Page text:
I conclude by saying that each of us must keep faith in the future. Let us not despair. Let us realize that as we struggle for justice and freedom, we have cosmic companionship. This is the long faith of the Hebraic-Christian tradition: that God is not some Aristotelian Unmoved Mover who merely contemplates upon Himself. He is not merely a self-knowing God, but an other-loving God forever working through history for the establishment of His kingdom.
And those of us who call the name of Jesus Christ find something of an event in our Christian faith that tells us this. There is something in our faith that says to us, "Never despair; never give up; never feel that the cause of righteousness and justice is doomed." There is something in our Christian faith, at the center of it, which says to us that Good Friday may occupy the throne for a day, but ultimately it must give way to the triumphant beat of the drums of Easter. There is something in our faith that says evil may so shape events that Caesar will occupy the palace and Christ the cross , but one day that same Christ will rise up and split history into A.D. and B.C. , so that even the name, the life of Caesar must be dated by his name. There is something in this universe which justifies Carlyle in saying: "No lie can live forever." There is something in this universe which justifies William Cullen Bryant in saying: "Truth crushed to earth will rise again." There is something in this universe which justifies James Russell Lowell in saying:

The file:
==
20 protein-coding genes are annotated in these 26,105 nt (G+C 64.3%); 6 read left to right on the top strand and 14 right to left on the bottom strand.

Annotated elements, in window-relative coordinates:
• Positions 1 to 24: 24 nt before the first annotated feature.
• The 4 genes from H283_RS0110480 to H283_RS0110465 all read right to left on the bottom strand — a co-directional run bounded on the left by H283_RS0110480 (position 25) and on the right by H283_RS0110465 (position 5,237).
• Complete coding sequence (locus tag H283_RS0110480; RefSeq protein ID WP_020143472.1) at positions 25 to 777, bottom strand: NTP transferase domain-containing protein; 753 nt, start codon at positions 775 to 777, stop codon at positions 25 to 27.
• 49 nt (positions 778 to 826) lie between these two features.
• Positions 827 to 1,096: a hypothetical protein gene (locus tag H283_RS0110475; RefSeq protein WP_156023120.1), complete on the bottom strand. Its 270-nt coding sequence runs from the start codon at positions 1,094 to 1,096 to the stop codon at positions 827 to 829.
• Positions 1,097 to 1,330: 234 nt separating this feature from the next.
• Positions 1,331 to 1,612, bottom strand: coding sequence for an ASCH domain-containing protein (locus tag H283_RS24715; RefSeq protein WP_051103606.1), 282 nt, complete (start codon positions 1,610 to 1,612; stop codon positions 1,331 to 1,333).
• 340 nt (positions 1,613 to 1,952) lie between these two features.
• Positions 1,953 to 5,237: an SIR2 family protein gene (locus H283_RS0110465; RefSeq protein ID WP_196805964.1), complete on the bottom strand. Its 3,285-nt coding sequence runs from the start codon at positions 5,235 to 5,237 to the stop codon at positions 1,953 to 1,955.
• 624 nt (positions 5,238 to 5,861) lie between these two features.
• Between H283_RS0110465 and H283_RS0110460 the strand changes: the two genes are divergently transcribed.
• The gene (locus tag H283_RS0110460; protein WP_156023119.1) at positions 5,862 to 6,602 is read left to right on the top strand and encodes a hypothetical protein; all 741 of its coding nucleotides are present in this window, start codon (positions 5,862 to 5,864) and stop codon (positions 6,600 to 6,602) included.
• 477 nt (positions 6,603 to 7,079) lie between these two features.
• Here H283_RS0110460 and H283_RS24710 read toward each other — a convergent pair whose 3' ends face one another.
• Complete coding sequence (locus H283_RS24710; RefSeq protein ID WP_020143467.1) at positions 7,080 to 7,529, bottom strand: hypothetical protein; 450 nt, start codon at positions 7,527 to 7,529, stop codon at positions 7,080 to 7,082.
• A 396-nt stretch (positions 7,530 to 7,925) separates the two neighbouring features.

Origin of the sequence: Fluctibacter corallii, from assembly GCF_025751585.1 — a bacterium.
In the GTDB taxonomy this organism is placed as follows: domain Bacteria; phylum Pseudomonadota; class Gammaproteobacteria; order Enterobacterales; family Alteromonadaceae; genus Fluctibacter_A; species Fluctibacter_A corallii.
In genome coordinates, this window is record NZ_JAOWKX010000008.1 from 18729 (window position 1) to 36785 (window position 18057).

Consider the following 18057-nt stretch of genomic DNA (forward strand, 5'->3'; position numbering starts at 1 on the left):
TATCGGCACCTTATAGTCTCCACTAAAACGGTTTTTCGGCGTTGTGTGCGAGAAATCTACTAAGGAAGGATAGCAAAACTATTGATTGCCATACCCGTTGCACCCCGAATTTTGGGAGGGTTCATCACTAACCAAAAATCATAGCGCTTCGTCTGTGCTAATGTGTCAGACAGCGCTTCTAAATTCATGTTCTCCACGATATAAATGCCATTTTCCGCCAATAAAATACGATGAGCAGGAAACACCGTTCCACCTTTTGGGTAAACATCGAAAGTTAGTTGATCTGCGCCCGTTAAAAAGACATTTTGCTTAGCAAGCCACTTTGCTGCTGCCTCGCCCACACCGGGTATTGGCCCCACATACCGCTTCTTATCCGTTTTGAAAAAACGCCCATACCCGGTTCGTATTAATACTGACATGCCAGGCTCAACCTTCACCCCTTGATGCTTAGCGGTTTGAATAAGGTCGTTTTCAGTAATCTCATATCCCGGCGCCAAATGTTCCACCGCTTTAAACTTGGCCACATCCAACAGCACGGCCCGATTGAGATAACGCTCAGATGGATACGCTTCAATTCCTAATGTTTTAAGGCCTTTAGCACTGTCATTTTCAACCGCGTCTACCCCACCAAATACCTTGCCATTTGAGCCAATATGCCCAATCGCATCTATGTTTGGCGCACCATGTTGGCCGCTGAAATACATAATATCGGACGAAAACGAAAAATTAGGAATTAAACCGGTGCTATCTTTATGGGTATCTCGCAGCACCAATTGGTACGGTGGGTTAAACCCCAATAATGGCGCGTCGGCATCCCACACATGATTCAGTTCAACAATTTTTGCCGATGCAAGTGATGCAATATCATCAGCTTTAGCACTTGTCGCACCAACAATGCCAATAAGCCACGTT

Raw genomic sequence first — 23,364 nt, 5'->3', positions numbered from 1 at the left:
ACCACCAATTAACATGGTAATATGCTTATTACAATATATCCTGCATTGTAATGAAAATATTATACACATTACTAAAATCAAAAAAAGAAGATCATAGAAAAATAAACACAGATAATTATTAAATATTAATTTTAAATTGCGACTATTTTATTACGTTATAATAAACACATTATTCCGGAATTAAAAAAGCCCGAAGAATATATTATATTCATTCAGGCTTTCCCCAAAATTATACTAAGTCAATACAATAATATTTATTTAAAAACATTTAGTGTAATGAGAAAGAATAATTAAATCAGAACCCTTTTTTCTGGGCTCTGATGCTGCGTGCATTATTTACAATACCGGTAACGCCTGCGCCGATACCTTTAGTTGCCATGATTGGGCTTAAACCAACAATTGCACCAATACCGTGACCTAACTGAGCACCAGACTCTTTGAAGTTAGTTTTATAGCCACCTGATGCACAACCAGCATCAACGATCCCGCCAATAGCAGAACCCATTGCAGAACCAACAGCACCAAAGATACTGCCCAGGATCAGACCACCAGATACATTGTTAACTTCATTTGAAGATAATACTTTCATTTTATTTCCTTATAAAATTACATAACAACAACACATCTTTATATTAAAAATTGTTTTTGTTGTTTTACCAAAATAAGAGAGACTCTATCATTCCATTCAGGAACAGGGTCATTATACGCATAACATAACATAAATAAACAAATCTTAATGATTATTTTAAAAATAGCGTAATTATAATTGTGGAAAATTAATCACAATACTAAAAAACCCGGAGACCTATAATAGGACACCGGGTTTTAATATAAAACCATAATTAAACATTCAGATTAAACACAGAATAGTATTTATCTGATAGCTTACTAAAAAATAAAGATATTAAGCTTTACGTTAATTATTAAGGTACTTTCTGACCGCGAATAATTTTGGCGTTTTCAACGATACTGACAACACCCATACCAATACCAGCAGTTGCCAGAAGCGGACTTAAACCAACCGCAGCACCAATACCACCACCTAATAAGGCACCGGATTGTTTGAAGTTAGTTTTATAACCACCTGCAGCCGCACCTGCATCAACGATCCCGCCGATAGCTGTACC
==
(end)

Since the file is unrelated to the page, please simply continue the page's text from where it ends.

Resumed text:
Truth forever on the scaffold,
Wrong forever on the throne.
Yet that scaffold sways the future,
And behind the dim unknown Stands God ,
within the shadow, Keeping watch above His own.

Go out with that faith today. Go back to your homes in the Southland to that faith, with that faith today. Go back to Philadelphia, to New York, to Detroit and Chicago with that faith today: that the universe is on our side in the struggle. Stand up for justice. Sometimes it gets hard, but it is always difficult to get out of Egypt, for the Red Sea always stands before you with discouraging dimensions. And even after you've crossed the Red Sea, you have to move through a wilderness with prodigious hilltops of evil and gigantic mountains of opposition. But I say to you this afternoon: Keep moving. Let nothing slow you up. Move on with dignity and honor and respectability.